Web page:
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(note: this is a very basic probability question, so it is highly probable (heh) that it is a duplicate)

Every time I am trying to get into statistics (again), I am always lost at hypothesis testing.

My basic question is - why do we form a null hypothesis as a negation of what we want to prove in the first place, and only then do we prove or disprove the null hypothesis?

Why do we do it at all, instead of just proving the original hypothesis?

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You never prove a null hypothesis statistically. – Brian M. Scott Dec 14 '11 at 2:02
Brian: why not, if you got data, that support it with some confidence? can't you say you proved the null hypothesis and thus, disproved your original hypothesis (which is now called "alternative hypothesis") with that same confidence? – Karel Bílek Dec 14 '11 at 2:07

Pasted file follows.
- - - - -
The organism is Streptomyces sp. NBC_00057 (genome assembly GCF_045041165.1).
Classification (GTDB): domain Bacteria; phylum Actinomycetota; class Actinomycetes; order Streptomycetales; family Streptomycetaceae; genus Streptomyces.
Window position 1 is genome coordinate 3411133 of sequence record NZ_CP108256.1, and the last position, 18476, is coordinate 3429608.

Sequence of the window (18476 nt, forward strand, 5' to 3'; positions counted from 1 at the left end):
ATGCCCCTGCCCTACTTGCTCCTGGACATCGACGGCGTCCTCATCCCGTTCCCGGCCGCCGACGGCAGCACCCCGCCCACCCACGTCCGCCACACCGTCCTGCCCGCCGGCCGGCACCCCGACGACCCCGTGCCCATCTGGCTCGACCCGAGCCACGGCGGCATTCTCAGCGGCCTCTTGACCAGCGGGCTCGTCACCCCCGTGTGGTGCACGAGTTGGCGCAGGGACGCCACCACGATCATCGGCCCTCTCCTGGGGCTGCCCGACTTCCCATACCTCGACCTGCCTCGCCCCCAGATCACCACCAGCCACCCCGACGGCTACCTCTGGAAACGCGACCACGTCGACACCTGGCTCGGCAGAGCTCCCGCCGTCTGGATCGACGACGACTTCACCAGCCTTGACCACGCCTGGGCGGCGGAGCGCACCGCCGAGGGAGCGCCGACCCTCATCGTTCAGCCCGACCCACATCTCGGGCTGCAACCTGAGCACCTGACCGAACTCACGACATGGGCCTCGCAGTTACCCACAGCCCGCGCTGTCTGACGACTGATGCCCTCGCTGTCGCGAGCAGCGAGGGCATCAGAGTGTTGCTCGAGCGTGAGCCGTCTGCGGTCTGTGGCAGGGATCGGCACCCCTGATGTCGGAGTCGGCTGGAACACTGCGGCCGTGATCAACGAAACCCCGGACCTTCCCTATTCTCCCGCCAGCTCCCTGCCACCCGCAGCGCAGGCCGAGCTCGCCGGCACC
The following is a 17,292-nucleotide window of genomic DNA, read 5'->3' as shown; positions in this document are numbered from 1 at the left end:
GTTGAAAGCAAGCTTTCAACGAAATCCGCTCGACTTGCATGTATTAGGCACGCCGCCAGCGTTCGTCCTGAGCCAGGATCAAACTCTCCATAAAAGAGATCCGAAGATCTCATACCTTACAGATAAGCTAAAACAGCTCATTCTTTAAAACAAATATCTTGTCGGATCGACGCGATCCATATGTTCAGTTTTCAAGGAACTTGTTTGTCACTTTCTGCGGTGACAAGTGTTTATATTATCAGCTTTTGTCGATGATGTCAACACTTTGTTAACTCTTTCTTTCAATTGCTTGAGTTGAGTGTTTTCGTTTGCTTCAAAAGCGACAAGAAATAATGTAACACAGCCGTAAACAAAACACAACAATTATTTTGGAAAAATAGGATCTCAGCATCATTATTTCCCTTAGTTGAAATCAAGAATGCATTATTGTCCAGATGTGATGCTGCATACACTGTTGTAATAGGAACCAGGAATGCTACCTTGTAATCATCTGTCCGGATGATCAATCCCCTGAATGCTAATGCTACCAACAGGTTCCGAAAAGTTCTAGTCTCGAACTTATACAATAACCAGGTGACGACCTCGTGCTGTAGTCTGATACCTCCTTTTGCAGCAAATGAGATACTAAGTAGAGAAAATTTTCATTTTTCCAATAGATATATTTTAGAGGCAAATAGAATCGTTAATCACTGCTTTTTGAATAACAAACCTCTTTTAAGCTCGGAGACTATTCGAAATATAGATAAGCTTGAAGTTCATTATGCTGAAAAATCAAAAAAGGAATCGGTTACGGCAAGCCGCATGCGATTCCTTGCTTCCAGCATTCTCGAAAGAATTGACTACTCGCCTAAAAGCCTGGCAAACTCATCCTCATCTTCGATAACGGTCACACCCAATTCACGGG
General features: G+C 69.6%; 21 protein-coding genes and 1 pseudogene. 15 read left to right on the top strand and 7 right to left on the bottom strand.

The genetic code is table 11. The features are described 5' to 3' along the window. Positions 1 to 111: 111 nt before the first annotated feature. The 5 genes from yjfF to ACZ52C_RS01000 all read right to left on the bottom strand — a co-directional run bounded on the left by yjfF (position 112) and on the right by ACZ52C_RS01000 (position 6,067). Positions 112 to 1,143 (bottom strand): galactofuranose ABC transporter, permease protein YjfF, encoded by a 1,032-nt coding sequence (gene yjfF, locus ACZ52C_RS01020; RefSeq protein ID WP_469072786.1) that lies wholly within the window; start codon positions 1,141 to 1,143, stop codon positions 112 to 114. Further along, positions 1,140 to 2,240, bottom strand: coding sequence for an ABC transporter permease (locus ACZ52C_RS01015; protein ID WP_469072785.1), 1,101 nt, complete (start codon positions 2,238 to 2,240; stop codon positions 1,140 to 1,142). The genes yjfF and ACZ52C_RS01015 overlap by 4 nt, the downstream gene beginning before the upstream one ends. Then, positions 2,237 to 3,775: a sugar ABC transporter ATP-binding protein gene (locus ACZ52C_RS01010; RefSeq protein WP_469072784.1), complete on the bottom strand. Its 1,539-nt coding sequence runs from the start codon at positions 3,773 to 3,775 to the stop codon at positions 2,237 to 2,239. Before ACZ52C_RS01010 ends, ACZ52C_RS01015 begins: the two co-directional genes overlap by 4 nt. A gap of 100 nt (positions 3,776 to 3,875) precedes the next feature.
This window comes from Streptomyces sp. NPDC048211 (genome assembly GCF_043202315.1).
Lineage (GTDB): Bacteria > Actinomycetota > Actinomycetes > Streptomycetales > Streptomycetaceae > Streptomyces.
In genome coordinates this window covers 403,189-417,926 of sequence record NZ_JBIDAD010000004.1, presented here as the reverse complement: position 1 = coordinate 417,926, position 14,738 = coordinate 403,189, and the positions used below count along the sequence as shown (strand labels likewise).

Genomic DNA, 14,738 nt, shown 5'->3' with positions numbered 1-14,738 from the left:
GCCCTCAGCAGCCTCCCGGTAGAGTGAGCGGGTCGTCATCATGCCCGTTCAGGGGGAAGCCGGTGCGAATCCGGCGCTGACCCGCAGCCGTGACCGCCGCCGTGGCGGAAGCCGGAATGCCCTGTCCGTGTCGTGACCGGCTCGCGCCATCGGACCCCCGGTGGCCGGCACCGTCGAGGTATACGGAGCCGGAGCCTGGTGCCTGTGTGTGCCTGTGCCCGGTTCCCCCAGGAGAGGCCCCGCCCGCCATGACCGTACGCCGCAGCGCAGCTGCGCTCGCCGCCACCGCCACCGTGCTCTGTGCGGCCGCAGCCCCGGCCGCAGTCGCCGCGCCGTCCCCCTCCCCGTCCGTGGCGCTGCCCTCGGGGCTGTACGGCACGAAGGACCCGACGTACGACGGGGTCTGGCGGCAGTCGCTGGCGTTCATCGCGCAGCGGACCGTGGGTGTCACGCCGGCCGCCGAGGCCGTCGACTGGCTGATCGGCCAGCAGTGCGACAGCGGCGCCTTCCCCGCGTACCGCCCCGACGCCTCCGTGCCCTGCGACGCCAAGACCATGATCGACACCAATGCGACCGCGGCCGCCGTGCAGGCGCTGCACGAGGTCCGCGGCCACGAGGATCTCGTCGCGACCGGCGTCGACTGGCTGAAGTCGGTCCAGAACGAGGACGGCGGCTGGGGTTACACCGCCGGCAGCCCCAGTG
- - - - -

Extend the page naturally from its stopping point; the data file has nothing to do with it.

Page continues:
OK, I am maybe confused what "rejecting" means, then. I was under the impression that "rejecting" and "accepting" are logical opposites. In my mental model, if you reject A, you therefore accept (not A). And vice versa. – Karel Bílek Dec 14 '11 at 2:17
Related: here and here and here and here and ... – cardinal Dec 14 '11 at 2:36
7 and here and here and here. – cardinal Dec 14 '11 at 2:36
up vote 19 down vote accepted

You seem confused. Statistical methods do not set out to prove; one either rejects or fails to reject a hypothesis. This wording is Very Important™. (See also this and this.)

I'll use the classical judicial analogy. The accused (hypothesis) standing before the judge can be taken as "guilty" or "not guilty" by the judge (hypothesis test). Even with this, we can't totally eliminate the possibility of committing a Type I (innocent goes to jail) or Type II (guilty goes free) error. For all we know, even with all the evidence considered by the prosecution, defense, and jury, there might be a few confounding factors that weren't seen at the time. (Think of all the cases whose verdicts got changed when DNA tests became vogue.)